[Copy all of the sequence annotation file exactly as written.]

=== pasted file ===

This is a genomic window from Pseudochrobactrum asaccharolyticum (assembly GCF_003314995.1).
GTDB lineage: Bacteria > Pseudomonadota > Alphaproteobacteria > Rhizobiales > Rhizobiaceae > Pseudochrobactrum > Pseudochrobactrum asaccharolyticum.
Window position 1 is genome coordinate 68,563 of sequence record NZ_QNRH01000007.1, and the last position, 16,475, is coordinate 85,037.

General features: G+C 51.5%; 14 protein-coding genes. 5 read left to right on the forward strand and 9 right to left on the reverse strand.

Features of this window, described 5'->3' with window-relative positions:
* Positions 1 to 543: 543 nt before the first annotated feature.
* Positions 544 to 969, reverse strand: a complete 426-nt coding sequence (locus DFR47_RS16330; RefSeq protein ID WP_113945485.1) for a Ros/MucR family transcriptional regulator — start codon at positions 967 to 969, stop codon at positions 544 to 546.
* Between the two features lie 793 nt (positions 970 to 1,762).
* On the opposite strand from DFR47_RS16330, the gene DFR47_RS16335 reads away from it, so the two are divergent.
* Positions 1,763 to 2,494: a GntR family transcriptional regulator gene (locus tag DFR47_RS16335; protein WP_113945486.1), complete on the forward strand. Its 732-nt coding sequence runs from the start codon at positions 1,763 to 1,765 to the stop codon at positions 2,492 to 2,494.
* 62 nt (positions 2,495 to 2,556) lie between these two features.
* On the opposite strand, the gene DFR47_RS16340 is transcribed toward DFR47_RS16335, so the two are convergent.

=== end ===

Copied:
This is a genomic window from Pseudochrobactrum asaccharolyticum (assembly GCF_003314995.1).
GTDB lineage: Bacteria > Pseudomonadota > Alphaproteobacteria > Rhizobiales > Rhizobiaceae > Pseudochrobactrum > Pseudochrobactrum asaccharolyticum.
Window position 1 is genome coordinate 68,563 of sequence record NZ_QNRH01000007.1, and the last position, 16,475, is coordinate 85,037.

General features: G+C 51.5%; 14 protein-coding genes. 5 read left to right on the forward strand and 9 right to left on the reverse strand.

Features of this window, described 5'->3' with window-relative positions:
* Positions 1 to 543: 543 nt before the first annotated feature.
* Positions 544 to 969, reverse strand: a complete 426-nt coding sequence (locus DFR47_RS16330; RefSeq protein ID WP_113945485.1) for a Ros/MucR family transcriptional regulator — start codon at positions 967 to 969, stop codon at positions 544 to 546.
* Between the two features lie 793 nt (positions 970 to 1,762).
* On the opposite strand from DFR47_RS16330, the gene DFR47_RS16335 reads away from it, so the two are divergent.
* Positions 1,763 to 2,494: a GntR family transcriptional regulator gene (locus tag DFR47_RS16335; protein WP_113945486.1), complete on the forward strand. Its 732-nt coding sequence runs from the start codon at positions 1,763 to 1,765 to the stop codon at positions 2,492 to 2,494.
* 62 nt (positions 2,495 to 2,556) lie between these two features.
* On the opposite strand, the gene DFR47_RS16340 is transcribed toward DFR47_RS16335, so the two are convergent.